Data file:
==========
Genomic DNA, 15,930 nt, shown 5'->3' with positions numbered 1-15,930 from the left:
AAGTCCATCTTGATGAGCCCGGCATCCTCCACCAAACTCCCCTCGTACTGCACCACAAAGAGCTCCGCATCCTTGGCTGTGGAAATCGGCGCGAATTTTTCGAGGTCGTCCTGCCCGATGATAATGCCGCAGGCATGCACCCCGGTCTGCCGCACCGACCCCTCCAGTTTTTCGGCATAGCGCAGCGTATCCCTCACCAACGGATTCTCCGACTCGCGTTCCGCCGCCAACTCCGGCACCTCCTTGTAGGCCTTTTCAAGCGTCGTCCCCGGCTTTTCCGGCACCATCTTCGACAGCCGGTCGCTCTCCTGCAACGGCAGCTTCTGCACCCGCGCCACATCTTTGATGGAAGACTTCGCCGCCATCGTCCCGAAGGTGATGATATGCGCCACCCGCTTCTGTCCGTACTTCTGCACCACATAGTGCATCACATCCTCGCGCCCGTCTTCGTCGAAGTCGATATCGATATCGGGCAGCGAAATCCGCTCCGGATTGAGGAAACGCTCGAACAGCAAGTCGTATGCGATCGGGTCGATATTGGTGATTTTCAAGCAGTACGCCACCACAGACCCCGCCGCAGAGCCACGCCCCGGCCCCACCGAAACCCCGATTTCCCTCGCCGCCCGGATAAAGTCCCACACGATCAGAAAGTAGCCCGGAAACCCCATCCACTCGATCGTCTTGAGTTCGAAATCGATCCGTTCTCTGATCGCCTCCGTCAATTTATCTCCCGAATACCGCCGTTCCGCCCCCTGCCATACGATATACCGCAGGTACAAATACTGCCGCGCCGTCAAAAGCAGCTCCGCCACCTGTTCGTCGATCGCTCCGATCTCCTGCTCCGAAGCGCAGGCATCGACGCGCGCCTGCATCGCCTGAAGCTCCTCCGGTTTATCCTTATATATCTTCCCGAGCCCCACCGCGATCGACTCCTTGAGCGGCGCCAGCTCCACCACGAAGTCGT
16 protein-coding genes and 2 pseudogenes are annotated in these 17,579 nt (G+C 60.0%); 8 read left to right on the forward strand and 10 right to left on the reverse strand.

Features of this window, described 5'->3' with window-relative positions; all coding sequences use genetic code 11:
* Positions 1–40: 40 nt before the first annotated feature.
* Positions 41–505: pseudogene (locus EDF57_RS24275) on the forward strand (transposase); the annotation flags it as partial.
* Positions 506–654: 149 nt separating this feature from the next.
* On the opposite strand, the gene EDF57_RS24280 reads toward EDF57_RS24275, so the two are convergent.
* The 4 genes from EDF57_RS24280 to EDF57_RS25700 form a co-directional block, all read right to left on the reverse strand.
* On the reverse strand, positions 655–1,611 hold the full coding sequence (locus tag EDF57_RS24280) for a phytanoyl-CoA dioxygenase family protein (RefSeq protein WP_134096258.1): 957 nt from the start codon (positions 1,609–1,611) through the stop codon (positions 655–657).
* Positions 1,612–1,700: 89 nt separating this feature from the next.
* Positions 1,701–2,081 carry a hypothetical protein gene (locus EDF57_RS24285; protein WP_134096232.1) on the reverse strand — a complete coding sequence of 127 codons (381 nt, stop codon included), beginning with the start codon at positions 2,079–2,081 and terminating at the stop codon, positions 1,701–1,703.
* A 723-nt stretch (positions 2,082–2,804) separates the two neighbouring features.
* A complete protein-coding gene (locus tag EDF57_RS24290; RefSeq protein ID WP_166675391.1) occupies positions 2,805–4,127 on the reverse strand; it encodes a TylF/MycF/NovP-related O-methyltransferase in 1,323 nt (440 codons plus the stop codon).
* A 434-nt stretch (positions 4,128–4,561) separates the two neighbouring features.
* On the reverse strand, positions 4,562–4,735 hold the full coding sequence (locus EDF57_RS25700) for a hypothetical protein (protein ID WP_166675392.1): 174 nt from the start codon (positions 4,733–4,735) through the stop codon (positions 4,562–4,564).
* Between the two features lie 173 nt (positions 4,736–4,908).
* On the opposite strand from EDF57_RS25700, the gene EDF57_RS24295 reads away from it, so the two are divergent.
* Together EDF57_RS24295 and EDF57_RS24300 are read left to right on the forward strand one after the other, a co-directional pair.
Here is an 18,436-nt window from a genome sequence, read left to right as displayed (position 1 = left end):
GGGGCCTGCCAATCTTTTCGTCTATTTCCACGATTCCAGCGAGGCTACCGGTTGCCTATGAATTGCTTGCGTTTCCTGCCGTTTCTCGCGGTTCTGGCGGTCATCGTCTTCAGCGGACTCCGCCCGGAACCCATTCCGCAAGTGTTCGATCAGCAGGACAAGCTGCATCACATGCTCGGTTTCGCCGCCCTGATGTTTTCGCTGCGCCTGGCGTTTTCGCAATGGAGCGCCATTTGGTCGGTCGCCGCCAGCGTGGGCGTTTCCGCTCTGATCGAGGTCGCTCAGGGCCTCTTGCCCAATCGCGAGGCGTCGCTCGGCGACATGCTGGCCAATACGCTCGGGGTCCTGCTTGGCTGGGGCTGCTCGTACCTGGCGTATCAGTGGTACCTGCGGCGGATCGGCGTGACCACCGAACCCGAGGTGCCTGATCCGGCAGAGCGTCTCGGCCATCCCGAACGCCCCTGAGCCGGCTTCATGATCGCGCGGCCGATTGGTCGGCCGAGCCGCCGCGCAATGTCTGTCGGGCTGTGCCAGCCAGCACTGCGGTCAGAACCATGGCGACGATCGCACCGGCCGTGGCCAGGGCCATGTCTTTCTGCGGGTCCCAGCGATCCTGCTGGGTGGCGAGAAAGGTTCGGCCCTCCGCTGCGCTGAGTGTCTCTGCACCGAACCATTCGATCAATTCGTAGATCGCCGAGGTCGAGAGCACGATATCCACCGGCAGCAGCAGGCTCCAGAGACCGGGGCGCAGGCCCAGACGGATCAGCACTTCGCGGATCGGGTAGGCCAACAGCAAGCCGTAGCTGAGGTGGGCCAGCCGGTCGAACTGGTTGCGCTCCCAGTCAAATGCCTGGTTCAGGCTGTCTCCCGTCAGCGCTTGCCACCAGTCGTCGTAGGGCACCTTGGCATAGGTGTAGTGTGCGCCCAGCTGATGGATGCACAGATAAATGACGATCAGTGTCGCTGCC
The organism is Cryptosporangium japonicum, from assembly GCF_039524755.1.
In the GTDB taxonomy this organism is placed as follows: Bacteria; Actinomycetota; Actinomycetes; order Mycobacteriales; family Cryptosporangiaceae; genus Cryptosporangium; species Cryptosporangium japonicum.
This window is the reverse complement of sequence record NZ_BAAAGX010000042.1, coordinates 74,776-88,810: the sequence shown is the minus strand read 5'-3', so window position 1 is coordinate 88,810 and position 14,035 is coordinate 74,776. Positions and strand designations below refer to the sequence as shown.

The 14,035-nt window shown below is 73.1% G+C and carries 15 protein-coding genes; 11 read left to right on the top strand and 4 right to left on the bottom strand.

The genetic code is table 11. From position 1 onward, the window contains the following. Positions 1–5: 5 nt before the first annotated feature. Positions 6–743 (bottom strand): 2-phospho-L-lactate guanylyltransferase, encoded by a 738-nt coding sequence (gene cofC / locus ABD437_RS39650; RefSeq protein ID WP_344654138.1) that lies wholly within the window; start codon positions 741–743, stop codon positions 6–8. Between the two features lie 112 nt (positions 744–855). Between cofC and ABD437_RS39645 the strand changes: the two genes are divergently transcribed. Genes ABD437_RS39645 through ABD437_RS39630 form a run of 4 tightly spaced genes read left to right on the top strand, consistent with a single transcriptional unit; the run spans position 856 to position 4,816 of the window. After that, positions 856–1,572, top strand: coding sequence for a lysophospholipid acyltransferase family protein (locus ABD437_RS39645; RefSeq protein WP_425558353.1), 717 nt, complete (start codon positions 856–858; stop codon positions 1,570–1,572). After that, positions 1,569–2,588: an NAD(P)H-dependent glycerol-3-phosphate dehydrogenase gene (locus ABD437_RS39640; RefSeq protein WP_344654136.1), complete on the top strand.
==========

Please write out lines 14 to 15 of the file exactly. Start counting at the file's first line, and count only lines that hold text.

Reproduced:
* A complete protein-coding gene (locus tag EDF57_RS24290; RefSeq protein ID WP_166675391.1) occupies positions 2,805–4,127 on the reverse strand; it encodes a TylF/MycF/NovP-related O-methyltransferase in 1,323 nt (440 codons plus the stop codon).
* A 434-nt stretch (positions 4,128–4,561) separates the two neighbouring features.